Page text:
ANTH 031C. Hispanics, Mestizos, Latinxs (M)
In this course we will elaborate an historical anthropological perspective on the diverse identities that have developed in the Americas since the time of the Spanish conquest. As the title of the course is meant to imply, we will trace the evolution of ethnic, racial, and gender identities from roughly the sixteenth century to the present day, putting their development in relation to the major political and economic changes that have shaped the history of Spanish America and its multiple, shifting relations to the United States. Our course materials will be drawn from cultural anthropology, history, and Latin American cultural studies. They will supply us with a framework through which to analyze these identities in terms of specific, culturally meaningful practices embedded in dynamic networks of social relations. Throughout the semester, our emphasis will be on the multiple, interwoven sources of identity in the Americas, from indigenous Meso- and South America to Europe and Africa. This emphasis will in turn enable us to reflect on what an historical anthropological perspective can teach us about the concept of identity in general.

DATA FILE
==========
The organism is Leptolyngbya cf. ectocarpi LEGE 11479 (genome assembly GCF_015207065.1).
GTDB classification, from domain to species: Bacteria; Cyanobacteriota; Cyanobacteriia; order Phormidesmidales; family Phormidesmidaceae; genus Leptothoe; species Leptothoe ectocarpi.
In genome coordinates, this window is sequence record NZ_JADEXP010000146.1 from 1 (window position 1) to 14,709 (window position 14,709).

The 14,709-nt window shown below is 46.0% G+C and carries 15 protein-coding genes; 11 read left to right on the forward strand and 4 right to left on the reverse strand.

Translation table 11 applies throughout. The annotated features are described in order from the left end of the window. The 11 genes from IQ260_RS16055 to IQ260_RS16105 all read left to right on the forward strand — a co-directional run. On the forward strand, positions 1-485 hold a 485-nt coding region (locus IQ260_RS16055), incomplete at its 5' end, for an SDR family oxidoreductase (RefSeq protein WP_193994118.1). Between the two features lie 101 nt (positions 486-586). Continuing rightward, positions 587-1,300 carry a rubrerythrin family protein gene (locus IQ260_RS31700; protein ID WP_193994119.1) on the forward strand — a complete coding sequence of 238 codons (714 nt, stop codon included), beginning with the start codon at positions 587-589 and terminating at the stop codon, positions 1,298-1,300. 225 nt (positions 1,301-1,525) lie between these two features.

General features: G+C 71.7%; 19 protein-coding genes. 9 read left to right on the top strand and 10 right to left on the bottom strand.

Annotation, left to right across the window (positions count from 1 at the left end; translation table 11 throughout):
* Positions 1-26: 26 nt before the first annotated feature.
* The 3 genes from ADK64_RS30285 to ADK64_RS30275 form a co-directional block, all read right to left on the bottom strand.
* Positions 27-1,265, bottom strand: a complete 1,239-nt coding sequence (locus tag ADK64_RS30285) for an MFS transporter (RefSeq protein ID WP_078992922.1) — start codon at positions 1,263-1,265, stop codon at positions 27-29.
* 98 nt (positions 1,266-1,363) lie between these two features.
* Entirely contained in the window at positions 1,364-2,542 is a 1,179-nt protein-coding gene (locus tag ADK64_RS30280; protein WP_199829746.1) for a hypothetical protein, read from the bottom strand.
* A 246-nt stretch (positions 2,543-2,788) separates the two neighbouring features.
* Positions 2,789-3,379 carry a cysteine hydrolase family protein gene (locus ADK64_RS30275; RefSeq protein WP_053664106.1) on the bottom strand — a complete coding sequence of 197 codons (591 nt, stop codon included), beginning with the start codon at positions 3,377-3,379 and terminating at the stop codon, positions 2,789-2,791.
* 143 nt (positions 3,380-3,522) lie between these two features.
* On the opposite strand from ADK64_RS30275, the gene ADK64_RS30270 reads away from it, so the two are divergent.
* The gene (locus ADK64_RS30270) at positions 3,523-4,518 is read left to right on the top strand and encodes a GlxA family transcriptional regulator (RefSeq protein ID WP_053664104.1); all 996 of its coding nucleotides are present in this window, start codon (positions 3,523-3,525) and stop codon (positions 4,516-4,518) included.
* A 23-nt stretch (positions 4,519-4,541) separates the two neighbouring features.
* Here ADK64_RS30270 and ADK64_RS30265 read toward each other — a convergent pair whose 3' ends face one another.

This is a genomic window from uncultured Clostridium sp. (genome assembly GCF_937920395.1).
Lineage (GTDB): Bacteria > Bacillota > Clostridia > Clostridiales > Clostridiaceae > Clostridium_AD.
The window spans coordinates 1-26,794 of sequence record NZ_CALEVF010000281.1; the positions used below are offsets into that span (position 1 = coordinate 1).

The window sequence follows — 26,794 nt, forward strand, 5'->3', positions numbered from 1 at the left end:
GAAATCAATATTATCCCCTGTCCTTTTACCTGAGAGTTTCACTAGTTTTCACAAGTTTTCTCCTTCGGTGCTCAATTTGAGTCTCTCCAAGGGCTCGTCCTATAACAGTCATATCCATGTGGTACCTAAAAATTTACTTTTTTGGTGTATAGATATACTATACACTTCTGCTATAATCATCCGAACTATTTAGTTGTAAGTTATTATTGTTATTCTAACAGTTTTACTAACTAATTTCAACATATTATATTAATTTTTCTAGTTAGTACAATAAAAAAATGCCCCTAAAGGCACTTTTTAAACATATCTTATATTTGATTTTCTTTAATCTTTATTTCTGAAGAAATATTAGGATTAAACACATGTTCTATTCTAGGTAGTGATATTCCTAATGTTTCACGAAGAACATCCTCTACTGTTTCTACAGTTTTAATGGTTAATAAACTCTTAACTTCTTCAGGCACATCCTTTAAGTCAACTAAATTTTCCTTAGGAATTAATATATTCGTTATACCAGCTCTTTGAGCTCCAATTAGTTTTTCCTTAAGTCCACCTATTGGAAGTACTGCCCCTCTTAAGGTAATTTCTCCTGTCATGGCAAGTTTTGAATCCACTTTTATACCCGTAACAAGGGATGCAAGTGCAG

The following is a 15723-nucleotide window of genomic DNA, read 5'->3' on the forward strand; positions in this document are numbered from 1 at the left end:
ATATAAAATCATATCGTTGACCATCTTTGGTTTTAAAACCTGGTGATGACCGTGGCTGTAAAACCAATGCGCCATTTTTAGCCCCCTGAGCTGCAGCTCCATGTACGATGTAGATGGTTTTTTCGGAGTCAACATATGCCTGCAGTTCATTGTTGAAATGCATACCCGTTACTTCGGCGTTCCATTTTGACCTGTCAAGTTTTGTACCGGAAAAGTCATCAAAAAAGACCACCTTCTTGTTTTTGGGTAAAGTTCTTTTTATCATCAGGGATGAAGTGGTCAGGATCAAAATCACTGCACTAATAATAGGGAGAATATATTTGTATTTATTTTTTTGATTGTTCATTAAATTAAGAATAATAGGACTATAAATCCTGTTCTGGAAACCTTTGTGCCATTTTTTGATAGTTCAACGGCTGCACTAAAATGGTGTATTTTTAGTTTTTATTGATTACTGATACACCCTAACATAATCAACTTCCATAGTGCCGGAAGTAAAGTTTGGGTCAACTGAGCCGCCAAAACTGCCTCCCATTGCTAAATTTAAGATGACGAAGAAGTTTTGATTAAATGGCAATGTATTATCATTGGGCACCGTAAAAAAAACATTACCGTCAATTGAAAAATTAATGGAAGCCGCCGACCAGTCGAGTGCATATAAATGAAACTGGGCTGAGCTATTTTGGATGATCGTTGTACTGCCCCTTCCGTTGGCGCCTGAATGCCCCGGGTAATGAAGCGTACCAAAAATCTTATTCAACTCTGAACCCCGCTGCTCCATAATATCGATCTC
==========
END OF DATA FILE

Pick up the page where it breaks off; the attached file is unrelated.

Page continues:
Prerequisite: Previous coursework in Sociology & Anthropology and/or Latin American and Latino Studies is recommended, but not required.
Eligible for LALS
Fall 2017. Fraga.
Fall 2018. Fraga.
Catalog chapter: Sociology and Anthropology
Department website: http://www.swarthmore.edu/sociology-anthropology